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Six good reasons not to use Facebook for your business

Editorial Staff

Lots of small - and not so small - businesses place their primary web presence on Facebook. While the social networking aspects can bring benefits, there are serious disadvantages.


  Facebook has taken hostile steps to make pages visible only to Facebook users. They do this by putting a banner over your content, insisting that visitors log-in to Facebook to see your page. When your customers who are not Facebook users try to visit, they are unable to see your information. Therefore instead of attracting customers, Facebook turns them away.


  Facebook makes presumptions as to language: not only does Facebook obscure your page for non-users, it does so in a language that it chooses dependent on the visitor's IP address. So if you operate an English language page from a country where English is not Facebook's chosen language, all the Facebook information e.g. as to login, etc., is in a language your visitors may not understand. If you operate a business focussed on ex-pats or tourists, say goodbye to them as soon as they visit.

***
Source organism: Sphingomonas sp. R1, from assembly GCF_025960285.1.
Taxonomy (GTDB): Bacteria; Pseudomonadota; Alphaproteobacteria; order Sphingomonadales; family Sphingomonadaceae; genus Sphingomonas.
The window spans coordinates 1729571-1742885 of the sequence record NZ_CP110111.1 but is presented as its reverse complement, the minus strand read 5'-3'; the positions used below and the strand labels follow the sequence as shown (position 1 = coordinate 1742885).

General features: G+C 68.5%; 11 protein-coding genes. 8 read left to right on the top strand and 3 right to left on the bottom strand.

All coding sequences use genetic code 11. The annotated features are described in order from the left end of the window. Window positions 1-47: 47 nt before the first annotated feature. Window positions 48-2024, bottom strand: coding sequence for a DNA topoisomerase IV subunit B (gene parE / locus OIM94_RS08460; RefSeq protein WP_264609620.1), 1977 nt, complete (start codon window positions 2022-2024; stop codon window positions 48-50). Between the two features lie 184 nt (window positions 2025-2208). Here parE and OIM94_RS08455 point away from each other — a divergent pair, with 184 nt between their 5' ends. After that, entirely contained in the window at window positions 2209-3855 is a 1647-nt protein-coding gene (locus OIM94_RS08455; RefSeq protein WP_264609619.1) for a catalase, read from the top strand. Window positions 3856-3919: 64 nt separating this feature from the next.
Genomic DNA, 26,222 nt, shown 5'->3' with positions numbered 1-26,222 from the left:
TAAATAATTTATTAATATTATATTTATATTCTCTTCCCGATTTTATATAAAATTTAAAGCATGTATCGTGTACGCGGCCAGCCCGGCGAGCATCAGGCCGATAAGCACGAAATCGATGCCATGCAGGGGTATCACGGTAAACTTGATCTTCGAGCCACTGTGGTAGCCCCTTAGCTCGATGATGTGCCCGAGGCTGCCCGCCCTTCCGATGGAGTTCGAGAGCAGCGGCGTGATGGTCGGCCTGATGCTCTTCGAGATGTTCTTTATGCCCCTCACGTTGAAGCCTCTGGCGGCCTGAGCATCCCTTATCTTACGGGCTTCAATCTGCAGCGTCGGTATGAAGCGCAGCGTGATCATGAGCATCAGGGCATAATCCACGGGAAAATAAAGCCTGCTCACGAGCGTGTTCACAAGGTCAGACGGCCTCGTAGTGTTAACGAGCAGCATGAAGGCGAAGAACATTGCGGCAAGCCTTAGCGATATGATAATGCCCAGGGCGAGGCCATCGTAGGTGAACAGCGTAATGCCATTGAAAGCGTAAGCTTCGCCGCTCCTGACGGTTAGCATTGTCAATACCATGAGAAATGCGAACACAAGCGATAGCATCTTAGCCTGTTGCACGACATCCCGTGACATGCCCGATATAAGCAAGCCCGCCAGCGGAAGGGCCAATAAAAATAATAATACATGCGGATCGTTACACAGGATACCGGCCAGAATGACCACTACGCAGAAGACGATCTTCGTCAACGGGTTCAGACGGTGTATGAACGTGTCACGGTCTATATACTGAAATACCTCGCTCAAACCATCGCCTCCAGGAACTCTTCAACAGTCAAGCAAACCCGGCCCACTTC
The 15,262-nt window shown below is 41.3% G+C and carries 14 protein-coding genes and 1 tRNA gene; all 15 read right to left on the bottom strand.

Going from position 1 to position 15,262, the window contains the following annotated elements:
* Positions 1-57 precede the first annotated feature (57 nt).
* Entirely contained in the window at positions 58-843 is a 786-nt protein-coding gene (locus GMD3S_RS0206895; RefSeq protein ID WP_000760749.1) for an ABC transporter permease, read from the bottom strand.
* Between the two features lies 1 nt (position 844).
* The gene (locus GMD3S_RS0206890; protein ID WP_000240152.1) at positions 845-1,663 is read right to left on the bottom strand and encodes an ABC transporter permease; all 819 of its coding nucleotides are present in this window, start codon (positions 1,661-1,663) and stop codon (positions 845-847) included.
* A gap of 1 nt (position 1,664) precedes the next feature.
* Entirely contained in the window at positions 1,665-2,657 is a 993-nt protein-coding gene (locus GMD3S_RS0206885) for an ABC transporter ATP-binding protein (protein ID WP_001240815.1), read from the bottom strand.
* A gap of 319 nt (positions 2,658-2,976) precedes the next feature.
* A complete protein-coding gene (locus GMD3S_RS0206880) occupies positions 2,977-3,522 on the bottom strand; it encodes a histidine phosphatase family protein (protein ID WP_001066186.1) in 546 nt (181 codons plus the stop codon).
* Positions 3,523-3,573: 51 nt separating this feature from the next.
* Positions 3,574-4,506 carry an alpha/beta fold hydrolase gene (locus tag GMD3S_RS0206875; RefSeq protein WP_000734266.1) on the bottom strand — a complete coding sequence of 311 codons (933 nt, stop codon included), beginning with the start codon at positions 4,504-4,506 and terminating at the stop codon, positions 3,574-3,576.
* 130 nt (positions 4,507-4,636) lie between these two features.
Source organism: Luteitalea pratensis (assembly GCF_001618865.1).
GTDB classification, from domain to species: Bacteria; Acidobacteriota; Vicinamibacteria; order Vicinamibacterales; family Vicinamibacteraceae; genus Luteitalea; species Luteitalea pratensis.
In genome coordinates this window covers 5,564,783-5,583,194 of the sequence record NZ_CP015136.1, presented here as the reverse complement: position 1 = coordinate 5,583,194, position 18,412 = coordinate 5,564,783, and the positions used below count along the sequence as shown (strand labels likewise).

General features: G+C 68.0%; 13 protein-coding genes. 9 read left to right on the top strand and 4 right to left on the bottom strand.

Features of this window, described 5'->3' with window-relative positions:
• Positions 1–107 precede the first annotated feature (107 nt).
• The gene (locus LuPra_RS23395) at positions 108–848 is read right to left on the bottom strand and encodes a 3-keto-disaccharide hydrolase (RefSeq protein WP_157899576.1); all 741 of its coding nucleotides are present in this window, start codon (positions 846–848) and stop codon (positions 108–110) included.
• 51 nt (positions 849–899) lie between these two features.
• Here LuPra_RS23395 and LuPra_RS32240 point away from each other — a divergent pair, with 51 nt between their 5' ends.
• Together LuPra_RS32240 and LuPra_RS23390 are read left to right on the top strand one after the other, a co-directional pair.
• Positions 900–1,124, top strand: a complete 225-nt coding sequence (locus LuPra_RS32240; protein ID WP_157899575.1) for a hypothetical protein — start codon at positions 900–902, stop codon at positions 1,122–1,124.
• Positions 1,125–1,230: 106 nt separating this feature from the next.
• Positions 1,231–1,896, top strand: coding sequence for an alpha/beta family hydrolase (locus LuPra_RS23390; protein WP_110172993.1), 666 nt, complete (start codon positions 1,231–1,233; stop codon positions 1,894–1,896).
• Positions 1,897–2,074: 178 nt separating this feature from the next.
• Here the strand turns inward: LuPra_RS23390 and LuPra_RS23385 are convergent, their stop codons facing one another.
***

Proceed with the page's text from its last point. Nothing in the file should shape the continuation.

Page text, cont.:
Facebook entries dominate search engines: if you have a Facebook page in addition to your own web site, Facebook's entries will be higher in search rankings than your own website. If you place all your product and content information on your website and use Facebook as a blog, then your visitors will be referred to your blog instead of to the place where you can make sales.


  Facebook is losing credibility: many people with discretionary income are leaving Facebook (and other social media) because of the time it takes up while delivering little benefit. Group chats on WhatsApp, etc., are taking over for closed group communications, largely because of privacy concerns. So your target market on Facebook is logging on less often, being more selective or leaving altogether.


  Facebook is so yesterday. As it has tried to increase its ecosystem to the point where no one needs to leave, it has become annoying. Worse, it has become a place where the vacuous far exceeds the valuable. Increasingly, for a business to have a Facebook presence at all, much less primary presence, is becoming a matter of negative issue.


  Facebook requires attention: you cannot be passive. If you don't post for a few days, people wonder if your business is still around; if you don't promptly answer messages, people get cross. Social media users expect instant gratification; website users much less so. Some companies have entire departments to manage their Facebook strategy: it's simpler, cheaper and more credible to turn the account into a tombstone announcement that it is just a placeholder to prevent someone stealing your brand and to run a proper website.




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